As they grow bigger, I will need to divide and repot them, but for now, I just want to see how many will grow.
I haven’t tried to count them all, (there is a lot!) but as they grow, I will share their progress throughout these summer months.
One thing is for certain, the are not going to be any “lonely little petunias”!
This is my own version of a sweet and salty trail bar. The goal was a treat that my husband and sons could grab as they headed out the door, be it school, work or for fun. I would make up a big batch and wrap each bar in plastic wrap and set them in a bowl right by the front entry. They loved their chewy goodness. When first developing the recipe, I spread a thick layer of chocolate mixture on top. My guys thought it was too much, so the amount of chocolate/butterscotch layer was decreased and converted to a drizzle. If you are not in a chocolate mood, they are also wonderful plain. You can also cool the mixture a bit before pressing them in the pan. When cooled, you may add M&M’s or your favorite flavor of chips to the mix and leave them unfrosted. That is the fun of making a trail bar. They adapt to your imagination and taste. As long as you add approximately 10 cups of dry ingredients to the bowl you can be creative with the out come.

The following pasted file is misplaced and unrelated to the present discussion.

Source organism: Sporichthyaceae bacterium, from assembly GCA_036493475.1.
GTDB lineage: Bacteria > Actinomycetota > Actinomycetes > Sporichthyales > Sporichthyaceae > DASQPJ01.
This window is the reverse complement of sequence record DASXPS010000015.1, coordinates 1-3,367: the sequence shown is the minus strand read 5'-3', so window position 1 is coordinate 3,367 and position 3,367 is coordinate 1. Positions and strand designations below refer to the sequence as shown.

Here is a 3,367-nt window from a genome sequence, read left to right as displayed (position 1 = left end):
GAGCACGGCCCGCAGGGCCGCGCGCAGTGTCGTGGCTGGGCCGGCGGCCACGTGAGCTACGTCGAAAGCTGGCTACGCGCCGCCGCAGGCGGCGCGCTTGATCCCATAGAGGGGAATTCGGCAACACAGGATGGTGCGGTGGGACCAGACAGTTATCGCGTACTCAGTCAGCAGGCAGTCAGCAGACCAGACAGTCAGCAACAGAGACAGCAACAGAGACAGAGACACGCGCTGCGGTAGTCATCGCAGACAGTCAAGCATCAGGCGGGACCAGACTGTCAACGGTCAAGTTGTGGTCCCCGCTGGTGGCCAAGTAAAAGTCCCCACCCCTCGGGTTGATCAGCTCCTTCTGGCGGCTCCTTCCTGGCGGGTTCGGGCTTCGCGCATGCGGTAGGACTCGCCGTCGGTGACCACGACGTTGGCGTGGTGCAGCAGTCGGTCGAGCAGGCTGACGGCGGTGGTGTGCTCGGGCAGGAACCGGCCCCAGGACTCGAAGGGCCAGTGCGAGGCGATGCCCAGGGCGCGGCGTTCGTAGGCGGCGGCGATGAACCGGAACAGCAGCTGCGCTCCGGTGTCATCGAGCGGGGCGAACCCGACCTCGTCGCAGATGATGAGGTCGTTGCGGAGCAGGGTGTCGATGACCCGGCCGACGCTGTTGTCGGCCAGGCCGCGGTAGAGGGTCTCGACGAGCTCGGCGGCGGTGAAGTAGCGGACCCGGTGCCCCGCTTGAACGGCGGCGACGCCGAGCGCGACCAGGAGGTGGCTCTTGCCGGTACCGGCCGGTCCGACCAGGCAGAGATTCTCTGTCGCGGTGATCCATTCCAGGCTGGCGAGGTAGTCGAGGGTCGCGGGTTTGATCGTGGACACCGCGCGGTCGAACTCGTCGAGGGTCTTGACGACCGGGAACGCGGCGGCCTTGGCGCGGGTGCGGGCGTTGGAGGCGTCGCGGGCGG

“Out the Door” Trail Bars
4 cups Special K cereal
3 cups Old Fashioned Oatmeal
2 cups broken pretzels
1 cup peanuts
Mix dry ingredients together in a large bowl. Line a large jelly roll pan with parchment paper.
In a large saucepan combine:
1 cup brown sugar
1/2 cup sugar
1 1/2 cups light corn syrup
1 cup creamy peanut butter
1/4 cup butter
1 teaspoon vanilla extract
1 teaspoon cinnamon
Stir mixture frequently. Bring to a boil long enough to melt sugars. Pour over dry ingredients and toss together, coating well. Dump mixture into lined jellyroll pan. Use a second piece of parchment paper or greased hands to press mixture into the pan, until it is evenly spread out.
1 cup chocolate chips
1 cup butterscotch chips
Melt in top of double boiler until smooth. Pour into a ziplock bag. Cut tip of corner off of the bag to use to drizzle melted chips over the the top of the bars. Cool and cut into 48 narrow bars. Each bar has approximately 190 calories.
I have been reflecting on hospital gowns. Their drab colors and patterns are easily faded by numerous washings. They are shapeless, ugly, and certainly “breezy” in the back.
But, to me, as a hospital nurse, they have a attained a beauty beyond their functionality.
Hospital gowns are the great equalizer. When you are in the hospital, you are striped of everything else, except the gown. When caring for you, I see your humanity only, you as a person.
I do not see your social status, financial state, religious affiliation, cultural or political ties. I just see a person. An individual who is entitiled to be treated with dignity, respect, care and compassion.
What a privilege I have been given, as a nurse, to be able get to know and care for individuals in this capacity.
(I wouldn’t mind though, if they could make a more modest, nicer looking “equalizer”.)